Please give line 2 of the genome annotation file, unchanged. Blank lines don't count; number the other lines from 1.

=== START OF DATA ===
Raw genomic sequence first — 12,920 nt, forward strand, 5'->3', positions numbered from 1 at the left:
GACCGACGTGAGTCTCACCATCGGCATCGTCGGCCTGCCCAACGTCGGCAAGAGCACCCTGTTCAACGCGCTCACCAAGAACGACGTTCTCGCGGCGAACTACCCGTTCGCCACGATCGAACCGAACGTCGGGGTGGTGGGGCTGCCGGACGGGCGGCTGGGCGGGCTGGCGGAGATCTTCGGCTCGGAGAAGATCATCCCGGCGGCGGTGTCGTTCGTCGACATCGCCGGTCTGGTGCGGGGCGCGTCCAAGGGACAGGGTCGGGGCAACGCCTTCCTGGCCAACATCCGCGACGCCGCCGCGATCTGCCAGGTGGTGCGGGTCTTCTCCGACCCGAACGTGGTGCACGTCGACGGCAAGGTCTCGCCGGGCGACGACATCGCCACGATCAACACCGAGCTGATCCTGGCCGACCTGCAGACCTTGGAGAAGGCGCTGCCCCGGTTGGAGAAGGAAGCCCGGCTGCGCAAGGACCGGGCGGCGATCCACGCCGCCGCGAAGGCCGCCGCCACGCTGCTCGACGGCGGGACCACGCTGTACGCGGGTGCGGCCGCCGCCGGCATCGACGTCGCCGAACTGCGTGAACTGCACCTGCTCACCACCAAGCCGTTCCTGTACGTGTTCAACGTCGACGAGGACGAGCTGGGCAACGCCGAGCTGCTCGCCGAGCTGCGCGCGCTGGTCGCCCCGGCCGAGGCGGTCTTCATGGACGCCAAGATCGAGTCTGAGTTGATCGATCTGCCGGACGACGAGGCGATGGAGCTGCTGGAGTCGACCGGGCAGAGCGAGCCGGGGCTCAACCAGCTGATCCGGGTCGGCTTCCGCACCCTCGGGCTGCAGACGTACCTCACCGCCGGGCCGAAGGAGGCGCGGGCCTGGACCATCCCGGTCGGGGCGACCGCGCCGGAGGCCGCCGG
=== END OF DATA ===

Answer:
GACCGACGTGAGTCTCACCATCGGCATCGTCGGCCTGCCCAACGTCGGCAAGAGCACCCTGTTCAACGCGCTCACCAAGAACGACGTTCTCGCGGCGAACTACCCGTTCGCCACGATCGAACCGAACGTCGGGGTGGTGGGGCTGCCGGACGGGCGGCTGGGCGGGCTGGCGGAGATCTTCGGCTCGGAGAAGATCATCCCGGCGGCGGTGTCGTTCGTCGACATCGCCGGTCTGGTGCGGGGCGCGTCCAAGGGACAGGGTCGGGGCAACGCCTTCCTGGCCAACATCCGCGACGCCGCCGCGATCTGCCAGGTGGTGCGGGTCTTCTCCGACCCGAACGTGGTGCACGTCGACGGCAAGGTCTCGCCGGGCGACGACATCGCCACGATCAACACCGAGCTGATCCTGGCCGACCTGCAGACCTTGGAGAAGGCGCTGCCCCGGTTGGAGAAGGAAGCCCGGCTGCGCAAGGACCGGGCGGCGATCCACGCCGCCGCGAAGGCCGCCGCCACGCTGCTCGACGGCGGGACCACGCTGTACGCGGGTGCGGCCGCCGCCGGCATCGACGTCGCCGAACTGCGTGAACTGCACCTGCTCACCACCAAGCCGTTCCTGTACGTGTTCAACGTCGACGAGGACGAGCTGGGCAACGCCGAGCTGCTCGCCGAGCTGCGCGCGCTGGTCGCCCCGGCCGAGGCGGTCTTCATGGACGCCAAGATCGAGTCTGAGTTGATCGATCTGCCGGACGACGAGGCGATGGAGCTGCTGGAGTCGACCGGGCAGAGCGAGCCGGGGCTCAACCAGCTGATCCGGGTCGGCTTCCGCACCCTCGGGCTGCAGACGTACCTCACCGCCGGGCCGAAGGAGGCGCGGGCCTGGACCATCCCGGTCGGGGCGACCGCGCCGGAGGCCGCCGG